H: 7 1/8 in. (18.1 cm)
Diam. 4 1/2 in. (11.4 cm)
Wt. 26.3 oz. (745.7 g)
Gift of Renée E. and Robert A. Belfer, 2012
On view at The Met Fifth Avenue in Gallery 453
This goblet in dark blue-green glass is a rare speciman made in Iran in the first centruries after the Arab conquest, although following a long-established Sasanian technique. It has thick, slightly oblique sides, a solid stem also with oblique sides, and a decorative ring just above the solid foot. The facet-cut decoration, consisting of five rows of shallow ovals scooped away at close intervals in a honeycomb pattern, was realized after the object had cooled. In facet-cut vessels from the Sasnian period (224–651), colorless glass was employed, and one shape, the shallow bowl, predominated. Beginning in the Islamic period, Iranian glassmakers allowed themselves to be more inventive, and a variety of colored glass, both opaque and transparent, was used, along with a wider variety of shapes, including bottles, jugs, deeper bowls, and vases. This goblet highlights both the continuity of techniques from pre-Islamic to Islamic Iran and the innovations that took place in the Islamic period.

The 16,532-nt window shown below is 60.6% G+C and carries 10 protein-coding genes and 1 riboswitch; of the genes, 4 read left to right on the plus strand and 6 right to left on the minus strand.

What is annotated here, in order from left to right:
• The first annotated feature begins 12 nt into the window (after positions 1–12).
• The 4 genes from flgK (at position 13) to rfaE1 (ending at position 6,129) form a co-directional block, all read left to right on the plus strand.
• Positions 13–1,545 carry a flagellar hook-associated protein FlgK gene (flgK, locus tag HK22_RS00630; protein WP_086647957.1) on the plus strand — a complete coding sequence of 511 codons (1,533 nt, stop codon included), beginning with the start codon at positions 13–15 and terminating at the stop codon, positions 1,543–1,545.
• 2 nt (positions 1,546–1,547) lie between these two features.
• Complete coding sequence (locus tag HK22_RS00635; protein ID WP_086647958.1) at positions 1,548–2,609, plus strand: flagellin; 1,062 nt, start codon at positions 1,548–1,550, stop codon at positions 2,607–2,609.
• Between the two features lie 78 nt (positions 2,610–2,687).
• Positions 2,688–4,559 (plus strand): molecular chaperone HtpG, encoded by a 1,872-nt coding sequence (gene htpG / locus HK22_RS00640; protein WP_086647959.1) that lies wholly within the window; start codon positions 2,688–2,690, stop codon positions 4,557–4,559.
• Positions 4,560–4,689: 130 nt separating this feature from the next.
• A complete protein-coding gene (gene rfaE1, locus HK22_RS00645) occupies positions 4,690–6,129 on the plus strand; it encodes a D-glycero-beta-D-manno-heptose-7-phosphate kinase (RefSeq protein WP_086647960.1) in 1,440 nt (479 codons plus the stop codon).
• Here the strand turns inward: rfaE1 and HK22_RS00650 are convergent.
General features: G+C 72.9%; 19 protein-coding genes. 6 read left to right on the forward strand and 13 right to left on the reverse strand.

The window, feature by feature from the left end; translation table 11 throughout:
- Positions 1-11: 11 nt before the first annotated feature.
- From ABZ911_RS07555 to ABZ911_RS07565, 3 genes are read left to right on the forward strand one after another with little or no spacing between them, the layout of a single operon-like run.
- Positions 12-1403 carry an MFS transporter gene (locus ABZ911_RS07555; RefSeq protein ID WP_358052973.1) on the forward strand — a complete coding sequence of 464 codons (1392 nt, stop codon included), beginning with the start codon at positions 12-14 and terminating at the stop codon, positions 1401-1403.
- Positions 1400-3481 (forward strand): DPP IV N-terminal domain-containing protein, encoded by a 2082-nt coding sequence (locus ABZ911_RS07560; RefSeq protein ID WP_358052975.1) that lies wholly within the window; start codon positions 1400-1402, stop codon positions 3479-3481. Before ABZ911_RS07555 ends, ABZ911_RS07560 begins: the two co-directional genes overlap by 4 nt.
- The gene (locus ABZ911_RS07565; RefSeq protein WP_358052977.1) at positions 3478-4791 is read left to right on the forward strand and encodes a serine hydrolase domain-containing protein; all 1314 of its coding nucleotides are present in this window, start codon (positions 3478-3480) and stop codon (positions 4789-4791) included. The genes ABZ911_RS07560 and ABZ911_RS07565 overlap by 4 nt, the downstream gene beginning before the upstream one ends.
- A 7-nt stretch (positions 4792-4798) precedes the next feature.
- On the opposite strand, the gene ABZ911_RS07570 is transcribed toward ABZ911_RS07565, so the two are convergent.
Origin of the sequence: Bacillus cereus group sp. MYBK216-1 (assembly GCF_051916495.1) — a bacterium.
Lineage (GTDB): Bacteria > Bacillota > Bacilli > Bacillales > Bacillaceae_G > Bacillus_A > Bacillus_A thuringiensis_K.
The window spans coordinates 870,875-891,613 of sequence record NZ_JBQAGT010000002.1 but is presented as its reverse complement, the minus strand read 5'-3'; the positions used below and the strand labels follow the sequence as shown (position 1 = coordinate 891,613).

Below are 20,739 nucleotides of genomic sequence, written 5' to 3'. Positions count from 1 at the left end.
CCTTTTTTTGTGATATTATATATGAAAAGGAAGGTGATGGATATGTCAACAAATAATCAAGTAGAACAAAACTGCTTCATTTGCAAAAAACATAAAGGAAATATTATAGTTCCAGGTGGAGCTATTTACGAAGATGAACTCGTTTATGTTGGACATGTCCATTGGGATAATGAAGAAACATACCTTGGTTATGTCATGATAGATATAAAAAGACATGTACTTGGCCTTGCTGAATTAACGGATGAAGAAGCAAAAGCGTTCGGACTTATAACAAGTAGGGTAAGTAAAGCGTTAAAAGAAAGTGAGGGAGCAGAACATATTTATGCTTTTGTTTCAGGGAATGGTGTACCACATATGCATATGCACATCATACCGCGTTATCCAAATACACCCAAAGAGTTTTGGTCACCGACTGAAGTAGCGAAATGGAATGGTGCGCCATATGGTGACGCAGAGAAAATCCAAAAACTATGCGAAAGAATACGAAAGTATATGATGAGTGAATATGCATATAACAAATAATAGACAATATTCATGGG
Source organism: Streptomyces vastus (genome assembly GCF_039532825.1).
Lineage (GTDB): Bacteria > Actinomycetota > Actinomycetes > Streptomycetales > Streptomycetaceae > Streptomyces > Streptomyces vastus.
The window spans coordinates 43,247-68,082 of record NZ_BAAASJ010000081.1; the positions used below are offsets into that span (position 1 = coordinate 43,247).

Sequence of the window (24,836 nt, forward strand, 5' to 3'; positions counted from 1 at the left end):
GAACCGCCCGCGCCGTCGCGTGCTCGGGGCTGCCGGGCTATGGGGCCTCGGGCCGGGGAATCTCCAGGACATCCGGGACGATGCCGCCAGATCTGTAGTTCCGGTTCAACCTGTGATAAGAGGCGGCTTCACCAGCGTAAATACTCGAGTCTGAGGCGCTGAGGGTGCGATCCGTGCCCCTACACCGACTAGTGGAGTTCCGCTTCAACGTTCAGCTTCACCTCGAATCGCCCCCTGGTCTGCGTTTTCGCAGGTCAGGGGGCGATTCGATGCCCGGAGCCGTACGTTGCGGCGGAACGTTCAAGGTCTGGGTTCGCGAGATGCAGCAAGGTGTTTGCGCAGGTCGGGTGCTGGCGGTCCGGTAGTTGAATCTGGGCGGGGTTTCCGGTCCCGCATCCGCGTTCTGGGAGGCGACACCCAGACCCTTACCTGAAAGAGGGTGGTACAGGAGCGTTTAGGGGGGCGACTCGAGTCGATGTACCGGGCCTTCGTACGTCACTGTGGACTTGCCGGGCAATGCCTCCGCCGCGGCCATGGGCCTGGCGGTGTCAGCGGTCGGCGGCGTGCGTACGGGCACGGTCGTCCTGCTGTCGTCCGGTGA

[ Graham McKinley, London, until early 1980s; sold to Belfer]; Renée E. and Robert A. Belfer, New York (early 1980s–2012; gifted to MMA)